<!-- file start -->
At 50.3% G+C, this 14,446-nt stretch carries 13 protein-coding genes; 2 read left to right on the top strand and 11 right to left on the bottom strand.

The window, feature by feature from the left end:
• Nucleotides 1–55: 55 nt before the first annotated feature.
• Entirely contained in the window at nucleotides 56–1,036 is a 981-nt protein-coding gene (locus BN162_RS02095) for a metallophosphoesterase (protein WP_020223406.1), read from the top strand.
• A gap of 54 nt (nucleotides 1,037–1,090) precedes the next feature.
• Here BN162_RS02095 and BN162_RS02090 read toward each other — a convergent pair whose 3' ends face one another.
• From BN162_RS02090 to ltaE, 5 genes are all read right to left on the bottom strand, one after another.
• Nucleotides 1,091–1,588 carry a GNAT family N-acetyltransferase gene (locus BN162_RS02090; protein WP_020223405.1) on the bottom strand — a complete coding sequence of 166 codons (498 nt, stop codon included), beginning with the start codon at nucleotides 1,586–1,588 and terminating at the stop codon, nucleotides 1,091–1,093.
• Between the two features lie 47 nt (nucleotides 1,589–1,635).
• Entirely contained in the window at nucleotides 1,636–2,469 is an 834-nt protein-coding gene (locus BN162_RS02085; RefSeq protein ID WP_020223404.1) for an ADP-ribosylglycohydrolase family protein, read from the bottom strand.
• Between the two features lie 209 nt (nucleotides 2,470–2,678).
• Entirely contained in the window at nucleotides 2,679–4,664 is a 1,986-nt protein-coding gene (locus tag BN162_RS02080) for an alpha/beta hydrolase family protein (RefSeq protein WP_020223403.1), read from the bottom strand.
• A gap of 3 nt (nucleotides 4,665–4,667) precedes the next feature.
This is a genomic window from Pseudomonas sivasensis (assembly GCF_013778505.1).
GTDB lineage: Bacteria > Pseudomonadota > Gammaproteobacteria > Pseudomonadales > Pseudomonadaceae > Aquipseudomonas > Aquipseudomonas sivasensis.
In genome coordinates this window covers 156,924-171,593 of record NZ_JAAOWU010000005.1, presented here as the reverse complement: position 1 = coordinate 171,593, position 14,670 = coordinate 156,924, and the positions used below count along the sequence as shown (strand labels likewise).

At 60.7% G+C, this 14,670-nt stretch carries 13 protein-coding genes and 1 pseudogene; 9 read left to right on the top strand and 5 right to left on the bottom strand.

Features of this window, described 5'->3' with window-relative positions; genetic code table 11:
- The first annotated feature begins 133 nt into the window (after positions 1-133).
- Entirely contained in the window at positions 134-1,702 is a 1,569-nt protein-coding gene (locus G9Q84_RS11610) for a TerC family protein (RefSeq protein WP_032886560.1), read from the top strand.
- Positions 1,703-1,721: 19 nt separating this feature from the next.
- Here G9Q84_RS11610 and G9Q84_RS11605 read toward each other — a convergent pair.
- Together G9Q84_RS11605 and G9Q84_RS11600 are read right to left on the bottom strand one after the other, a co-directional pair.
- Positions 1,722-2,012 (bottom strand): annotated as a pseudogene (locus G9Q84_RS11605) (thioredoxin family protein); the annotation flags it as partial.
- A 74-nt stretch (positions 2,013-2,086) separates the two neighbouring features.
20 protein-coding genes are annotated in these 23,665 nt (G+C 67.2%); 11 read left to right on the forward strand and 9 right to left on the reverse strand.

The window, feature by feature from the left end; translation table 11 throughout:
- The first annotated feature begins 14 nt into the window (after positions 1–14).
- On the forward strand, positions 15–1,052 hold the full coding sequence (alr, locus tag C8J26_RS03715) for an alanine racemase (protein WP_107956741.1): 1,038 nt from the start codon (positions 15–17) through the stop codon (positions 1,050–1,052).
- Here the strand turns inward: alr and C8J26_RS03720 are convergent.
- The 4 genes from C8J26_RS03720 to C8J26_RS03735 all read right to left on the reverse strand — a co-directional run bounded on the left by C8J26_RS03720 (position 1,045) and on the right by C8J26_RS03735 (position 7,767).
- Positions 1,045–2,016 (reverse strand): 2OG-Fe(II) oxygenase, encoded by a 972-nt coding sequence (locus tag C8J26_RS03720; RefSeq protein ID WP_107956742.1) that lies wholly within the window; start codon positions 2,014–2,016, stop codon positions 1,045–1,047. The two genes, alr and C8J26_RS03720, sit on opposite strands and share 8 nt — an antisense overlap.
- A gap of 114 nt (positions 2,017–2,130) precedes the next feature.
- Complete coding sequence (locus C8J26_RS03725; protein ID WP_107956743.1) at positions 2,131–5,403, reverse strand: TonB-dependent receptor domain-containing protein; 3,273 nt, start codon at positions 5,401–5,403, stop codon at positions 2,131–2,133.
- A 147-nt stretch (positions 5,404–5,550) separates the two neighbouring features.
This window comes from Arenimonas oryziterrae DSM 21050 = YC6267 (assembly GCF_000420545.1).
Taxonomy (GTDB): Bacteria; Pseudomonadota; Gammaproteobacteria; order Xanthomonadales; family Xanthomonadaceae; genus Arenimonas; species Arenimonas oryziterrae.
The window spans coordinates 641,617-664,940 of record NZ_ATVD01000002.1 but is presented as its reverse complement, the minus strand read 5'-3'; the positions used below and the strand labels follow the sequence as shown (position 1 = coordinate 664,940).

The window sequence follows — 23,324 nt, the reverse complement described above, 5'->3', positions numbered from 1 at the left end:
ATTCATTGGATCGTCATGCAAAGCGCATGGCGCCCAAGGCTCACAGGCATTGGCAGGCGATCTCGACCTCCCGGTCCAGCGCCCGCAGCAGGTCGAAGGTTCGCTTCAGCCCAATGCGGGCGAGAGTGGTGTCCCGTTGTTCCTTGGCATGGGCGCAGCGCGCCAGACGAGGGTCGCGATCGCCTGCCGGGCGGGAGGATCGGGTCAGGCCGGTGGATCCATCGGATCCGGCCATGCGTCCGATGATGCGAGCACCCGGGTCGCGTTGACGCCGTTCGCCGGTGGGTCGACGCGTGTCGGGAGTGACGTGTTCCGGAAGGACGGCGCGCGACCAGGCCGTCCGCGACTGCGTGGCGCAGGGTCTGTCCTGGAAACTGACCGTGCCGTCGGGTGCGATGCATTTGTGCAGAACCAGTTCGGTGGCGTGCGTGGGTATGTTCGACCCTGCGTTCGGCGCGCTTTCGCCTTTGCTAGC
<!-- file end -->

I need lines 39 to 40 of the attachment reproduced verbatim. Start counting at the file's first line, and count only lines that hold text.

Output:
The window sequence follows — 23,324 nt, the reverse complement described above, 5'->3', positions numbered from 1 at the left end:
ATTCATTGGATCGTCATGCAAAGCGCATGGCGCCCAAGGCTCACAGGCATTGGCAGGCGATCTCGACCTCCCGGTCCAGCGCCCGCAGCAGGTCGAAGGTTCGCTTCAGCCCAATGCGGGCGAGAGTGGTGTCCCGTTGTTCCTTGGCATGGGCGCAGCGCGCCAGACGAGGGTCGCGATCGCCTGCCGGGCGGGAGGATCGGGTCAGGCCGGTGGATCCATCGGATCCGGCCATGCGTCCGATGATGCGAGCACCCGGGTCGCGTTGACGCCGTTCGCCGGTGGGTCGACGCGTGTCGGGAGTGACGTGTTCCGGAAGGACGGCGCGCGACCAGGCCGTCCGCGACTGCGTGGCGCAGGGTCTGTCCTGGAAACTGACCGTGCCGTCGGGTGCGATGCATTTGTGCAGAACCAGTTCGGTGGCGTGCGTGGGTATGTTCGACCCTGCGTTCGGCGCGCTTTCGCCTTTGCTAGC